SAS23 From , joined Dec 1969, posts, RR: Posted (12 years 7 months 4 days 16 hours ago) and read 1063 times:
Air Lib announced that the Commercial Court of Paris has upheld its claim that Crossair--now part of swiss--which changes its name to Swiss International Air Lines on July 1, is obliged to pay debts owed by failed Swissair.
Air Lib, formerly known as AOM Air Liberte, argued that Crossair is the successor of SAirGroup and therefore liable for commitments made by SAir to Air Lib. SAirGroup had a 49% stake in Air Lib.
The French carrier is claiming nearly eur61 million ($56.5 million) from Crossair, including eur22.4 million for AOM Air Liberte-issued tickets that were not used by passengers and eur38.1 million equaling the outstanding balance of its divestiture agreement with SAirGoup. Crossair said it will appeal the ruling.
This is good news - and bad - for SNBA as it opens the door to claims for the €210 million that Swissair owed it; but at the same time, it establishes a precedent that Sabena's debts can be recovered from SNBA.
Slz396 From , joined Dec 1969, posts, RR:
Reply 1, posted (12 years 7 months 4 days 14 hours ago) and read 1042 times:
Sorry to disappoint you SAS23, but this is only good news for SN Brussels Airlines.
SN can sue Swiss to claim with success the money Swissair owns them, something which they are doing BTW...
It is not bad news for them, because ALL debts from Sabena were covered by the Belgian government state guarantee in case of bankruptcy of the former flag carrier, so if any creditor wants to get his money back from the Sabena bankruptcy, he might try to sue SN Brussels Airlines, but the bill must be paid by the Belgian government.
Slz396 From , joined Dec 1969, posts, RR:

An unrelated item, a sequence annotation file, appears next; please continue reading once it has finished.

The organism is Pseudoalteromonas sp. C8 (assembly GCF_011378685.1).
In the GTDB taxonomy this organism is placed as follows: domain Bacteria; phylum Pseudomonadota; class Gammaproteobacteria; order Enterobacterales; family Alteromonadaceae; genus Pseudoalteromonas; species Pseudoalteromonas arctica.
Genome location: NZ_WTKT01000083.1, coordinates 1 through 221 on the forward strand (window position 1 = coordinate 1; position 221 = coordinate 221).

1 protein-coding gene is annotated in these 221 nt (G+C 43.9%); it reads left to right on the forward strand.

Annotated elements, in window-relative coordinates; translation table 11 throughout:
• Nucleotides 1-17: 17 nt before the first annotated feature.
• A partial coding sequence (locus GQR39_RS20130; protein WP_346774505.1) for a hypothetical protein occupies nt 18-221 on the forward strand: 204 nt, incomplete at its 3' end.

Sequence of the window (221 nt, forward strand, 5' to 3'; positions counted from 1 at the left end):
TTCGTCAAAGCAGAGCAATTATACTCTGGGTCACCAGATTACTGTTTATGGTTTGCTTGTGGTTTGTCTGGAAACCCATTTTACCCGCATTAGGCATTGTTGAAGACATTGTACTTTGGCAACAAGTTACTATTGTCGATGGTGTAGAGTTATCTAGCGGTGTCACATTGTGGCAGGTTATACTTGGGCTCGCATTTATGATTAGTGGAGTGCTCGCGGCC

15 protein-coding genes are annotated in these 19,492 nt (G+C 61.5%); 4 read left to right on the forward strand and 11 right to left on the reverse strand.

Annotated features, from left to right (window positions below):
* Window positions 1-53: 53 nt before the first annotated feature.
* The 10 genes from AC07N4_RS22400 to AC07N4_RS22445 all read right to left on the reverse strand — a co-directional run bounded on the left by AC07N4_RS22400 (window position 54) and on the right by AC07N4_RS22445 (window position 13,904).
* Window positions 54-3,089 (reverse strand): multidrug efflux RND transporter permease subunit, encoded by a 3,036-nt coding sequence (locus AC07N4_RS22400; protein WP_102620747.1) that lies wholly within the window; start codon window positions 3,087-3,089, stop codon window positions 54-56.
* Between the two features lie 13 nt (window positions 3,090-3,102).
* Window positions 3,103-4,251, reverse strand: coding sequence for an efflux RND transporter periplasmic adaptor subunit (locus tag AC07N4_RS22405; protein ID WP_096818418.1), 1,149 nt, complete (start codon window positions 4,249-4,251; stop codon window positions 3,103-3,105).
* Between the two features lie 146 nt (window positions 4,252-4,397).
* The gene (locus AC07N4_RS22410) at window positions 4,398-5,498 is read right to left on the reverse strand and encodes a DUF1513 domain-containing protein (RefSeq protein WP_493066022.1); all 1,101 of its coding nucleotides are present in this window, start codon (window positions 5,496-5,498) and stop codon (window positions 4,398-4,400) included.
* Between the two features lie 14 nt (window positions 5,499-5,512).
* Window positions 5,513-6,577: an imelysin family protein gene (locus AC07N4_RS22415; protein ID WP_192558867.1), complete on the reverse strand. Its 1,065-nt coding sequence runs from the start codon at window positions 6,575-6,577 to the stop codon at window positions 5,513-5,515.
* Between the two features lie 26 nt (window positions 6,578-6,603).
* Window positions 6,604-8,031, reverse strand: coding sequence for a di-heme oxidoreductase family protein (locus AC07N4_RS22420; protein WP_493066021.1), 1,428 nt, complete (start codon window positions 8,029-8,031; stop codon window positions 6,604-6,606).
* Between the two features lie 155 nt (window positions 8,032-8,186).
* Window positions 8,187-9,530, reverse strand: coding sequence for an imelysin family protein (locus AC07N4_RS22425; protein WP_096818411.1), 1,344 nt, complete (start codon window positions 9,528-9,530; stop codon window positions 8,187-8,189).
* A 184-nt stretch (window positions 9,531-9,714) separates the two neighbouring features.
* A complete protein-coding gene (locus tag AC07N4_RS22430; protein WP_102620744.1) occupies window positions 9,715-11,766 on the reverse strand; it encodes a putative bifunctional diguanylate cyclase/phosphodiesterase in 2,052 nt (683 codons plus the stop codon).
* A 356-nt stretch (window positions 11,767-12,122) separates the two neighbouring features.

Reply 3, posted (12 years 7 months 4 days 13 hours ago) and read 1023 times:
EU confirmed the above principle during the Blue Sky negociations in February 2001 as all depts from Sabena dated back to a period in which the Belgian government was majority stake holder in Sabena...
SNBA will recover 0 eurocent depts from Sabena, both the Belgian government and the EU confirmed this once again on November 11th 2002 after they both gave permission to transfer the bridgeing loan from Sabena to dat.
Sadly for Swiss Swissair did not have such government guarantee...
Vfw614 From Germany, joined Dec 2001, 4062 posts, RR: 5
Reply 4, posted (12 years 7 months 4 days 12 hours ago) and read 1017 times:
I guess the only likely outcome is that Swiss will stop serving France with its own aircraft to avoid getting the planes arrested. I can't see a way how the French court decision could ever be executed in Switzerland as no Swiss court will recognize the French decision. Court decisions are one thing, getting the hands on the defendant's assets another thing.
Swissgabe From Switzerland, joined Jan 2000, 5266 posts, RR: 33
Reply 5, posted (12 years 7 months 4 days 8 hours ago) and read 998 times:
Hold on, whats about the law in France if you can claim a brand new company where Crossair is a part of it. Crossair was owned by Swissair and not Crossair owned Swissair. So how could they claim money from Crossair. Swiss is a new company and has simply nothing to do with Swissair, Swissair has gone bankrupt and I would be surprised if there are countries around where you can claim a bankrupt company which simply disappeared.
I think blocking aircrafts as in BRU/NCE or where ever is not the way. Especially when they blocked a Crossair RJ145 when Crossair had nothing to do with Swissair was wrong at all and I think it would have been possible to claim the responsible persons in a lot of countries, but maybe in France everything is different.
If France will block Swiss aircrafts in the future I don't think that this will be that smart...
Smooth as silk - Royal Orchid Service /// Suid-Afrikaanse Lugdiens - Springbok
SAS23 From , joined Dec 1969, posts, RR:
Reply 7, posted (12 years 7 months 4 days 5 hours ago) and read 980 times:
Slz396 - thanks for that clarification, much appreciated!
Of course, this opens the way forward for claims against French companies that have arisen, Phoenix-like, from the ashes of their predecessors - Credit Agricole being one that springs to mind; BNP another ...